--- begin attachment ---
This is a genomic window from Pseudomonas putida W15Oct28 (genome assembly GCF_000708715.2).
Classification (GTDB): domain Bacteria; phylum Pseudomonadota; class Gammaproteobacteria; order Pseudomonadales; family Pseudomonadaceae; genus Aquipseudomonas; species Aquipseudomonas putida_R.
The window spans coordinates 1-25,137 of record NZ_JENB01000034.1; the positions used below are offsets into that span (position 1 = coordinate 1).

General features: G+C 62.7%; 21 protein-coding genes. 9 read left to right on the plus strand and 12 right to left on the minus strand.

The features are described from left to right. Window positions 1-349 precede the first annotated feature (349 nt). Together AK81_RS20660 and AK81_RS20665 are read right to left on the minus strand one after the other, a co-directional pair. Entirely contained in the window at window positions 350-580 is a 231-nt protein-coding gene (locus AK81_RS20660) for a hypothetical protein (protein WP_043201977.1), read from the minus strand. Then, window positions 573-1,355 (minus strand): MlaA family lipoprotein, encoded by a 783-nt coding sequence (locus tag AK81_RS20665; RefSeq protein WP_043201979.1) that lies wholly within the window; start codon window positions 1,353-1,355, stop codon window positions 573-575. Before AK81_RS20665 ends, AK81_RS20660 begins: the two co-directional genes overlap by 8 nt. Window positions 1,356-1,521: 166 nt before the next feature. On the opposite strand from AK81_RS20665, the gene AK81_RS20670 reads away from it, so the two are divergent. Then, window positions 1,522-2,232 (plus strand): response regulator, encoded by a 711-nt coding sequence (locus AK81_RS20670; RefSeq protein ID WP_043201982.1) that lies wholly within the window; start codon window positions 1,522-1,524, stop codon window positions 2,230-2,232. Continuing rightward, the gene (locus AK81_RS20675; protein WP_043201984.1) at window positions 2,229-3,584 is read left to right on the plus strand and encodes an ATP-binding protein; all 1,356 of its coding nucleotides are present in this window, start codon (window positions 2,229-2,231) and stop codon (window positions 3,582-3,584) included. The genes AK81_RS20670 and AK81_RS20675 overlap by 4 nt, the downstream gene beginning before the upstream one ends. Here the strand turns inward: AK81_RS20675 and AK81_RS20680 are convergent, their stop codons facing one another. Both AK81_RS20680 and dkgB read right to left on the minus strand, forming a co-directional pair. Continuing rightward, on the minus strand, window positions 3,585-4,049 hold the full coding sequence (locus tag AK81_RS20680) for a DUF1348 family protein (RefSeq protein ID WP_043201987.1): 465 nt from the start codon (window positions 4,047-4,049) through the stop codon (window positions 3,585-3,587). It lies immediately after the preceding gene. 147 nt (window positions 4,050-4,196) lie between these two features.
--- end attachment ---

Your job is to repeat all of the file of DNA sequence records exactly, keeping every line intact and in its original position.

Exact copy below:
This is a genomic window from Pseudomonas putida W15Oct28 (genome assembly GCF_000708715.2).
Classification (GTDB): domain Bacteria; phylum Pseudomonadota; class Gammaproteobacteria; order Pseudomonadales; family Pseudomonadaceae; genus Aquipseudomonas; species Aquipseudomonas putida_R.
The window spans coordinates 1-25,137 of record NZ_JENB01000034.1; the positions used below are offsets into that span (position 1 = coordinate 1).

General features: G+C 62.7%; 21 protein-coding genes. 9 read left to right on the plus strand and 12 right to left on the minus strand.

The features are described from left to right. Window positions 1-349 precede the first annotated feature (349 nt). Together AK81_RS20660 and AK81_RS20665 are read right to left on the minus strand one after the other, a co-directional pair. Entirely contained in the window at window positions 350-580 is a 231-nt protein-coding gene (locus AK81_RS20660) for a hypothetical protein (protein WP_043201977.1), read from the minus strand. Then, window positions 573-1,355 (minus strand): MlaA family lipoprotein, encoded by a 783-nt coding sequence (locus tag AK81_RS20665; RefSeq protein WP_043201979.1) that lies wholly within the window; start codon window positions 1,353-1,355, stop codon window positions 573-575. Before AK81_RS20665 ends, AK81_RS20660 begins: the two co-directional genes overlap by 8 nt. Window positions 1,356-1,521: 166 nt before the next feature. On the opposite strand from AK81_RS20665, the gene AK81_RS20670 reads away from it, so the two are divergent. Then, window positions 1,522-2,232 (plus strand): response regulator, encoded by a 711-nt coding sequence (locus AK81_RS20670; RefSeq protein ID WP_043201982.1) that lies wholly within the window; start codon window positions 1,522-1,524, stop codon window positions 2,230-2,232. Continuing rightward, the gene (locus AK81_RS20675; protein WP_043201984.1) at window positions 2,229-3,584 is read left to right on the plus strand and encodes an ATP-binding protein; all 1,356 of its coding nucleotides are present in this window, start codon (window positions 2,229-2,231) and stop codon (window positions 3,582-3,584) included. The genes AK81_RS20670 and AK81_RS20675 overlap by 4 nt, the downstream gene beginning before the upstream one ends. Here the strand turns inward: AK81_RS20675 and AK81_RS20680 are convergent, their stop codons facing one another. Both AK81_RS20680 and dkgB read right to left on the minus strand, forming a co-directional pair. Continuing rightward, on the minus strand, window positions 3,585-4,049 hold the full coding sequence (locus tag AK81_RS20680) for a DUF1348 family protein (RefSeq protein ID WP_043201987.1): 465 nt from the start codon (window positions 4,047-4,049) through the stop codon (window positions 3,585-3,587). It lies immediately after the preceding gene. 147 nt (window positions 4,050-4,196) lie between these two features.